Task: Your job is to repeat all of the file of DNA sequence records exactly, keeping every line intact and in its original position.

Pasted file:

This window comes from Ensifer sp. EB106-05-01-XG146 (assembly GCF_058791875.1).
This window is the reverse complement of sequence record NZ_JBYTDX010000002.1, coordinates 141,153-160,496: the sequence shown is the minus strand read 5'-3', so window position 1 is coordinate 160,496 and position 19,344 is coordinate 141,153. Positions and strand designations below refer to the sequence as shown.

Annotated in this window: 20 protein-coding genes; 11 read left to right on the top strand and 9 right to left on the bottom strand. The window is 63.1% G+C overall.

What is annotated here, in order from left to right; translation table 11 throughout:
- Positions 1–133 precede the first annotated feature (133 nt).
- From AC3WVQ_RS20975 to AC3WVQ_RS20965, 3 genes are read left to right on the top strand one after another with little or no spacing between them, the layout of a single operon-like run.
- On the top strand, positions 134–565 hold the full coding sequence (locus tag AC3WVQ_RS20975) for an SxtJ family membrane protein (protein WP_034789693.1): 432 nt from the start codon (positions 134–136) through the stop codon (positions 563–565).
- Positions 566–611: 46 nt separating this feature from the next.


This window comes from Ensifer sp. EB106-05-01-XG146 (assembly GCF_058791875.1).
This window is the reverse complement of sequence record NZ_JBYTDX010000002.1, coordinates 141,153-160,496: the sequence shown is the minus strand read 5'-3', so window position 1 is coordinate 160,496 and position 19,344 is coordinate 141,153. Positions and strand designations below refer to the sequence as shown.

Annotated in this window: 20 protein-coding genes; 11 read left to right on the top strand and 9 right to left on the bottom strand. The window is 63.1% G+C overall.

What is annotated here, in order from left to right; translation table 11 throughout:
- Positions 1–133 precede the first annotated feature (133 nt).
- From AC3WVQ_RS20975 to AC3WVQ_RS20965, 3 genes are read left to right on the top strand one after another with little or no spacing between them, the layout of a single operon-like run.
- On the top strand, positions 134–565 hold the full coding sequence (locus tag AC3WVQ_RS20975) for an SxtJ family membrane protein (protein WP_034789693.1): 432 nt from the start codon (positions 134–136) through the stop codon (positions 563–565).
- Positions 566–611: 46 nt separating this feature from the next.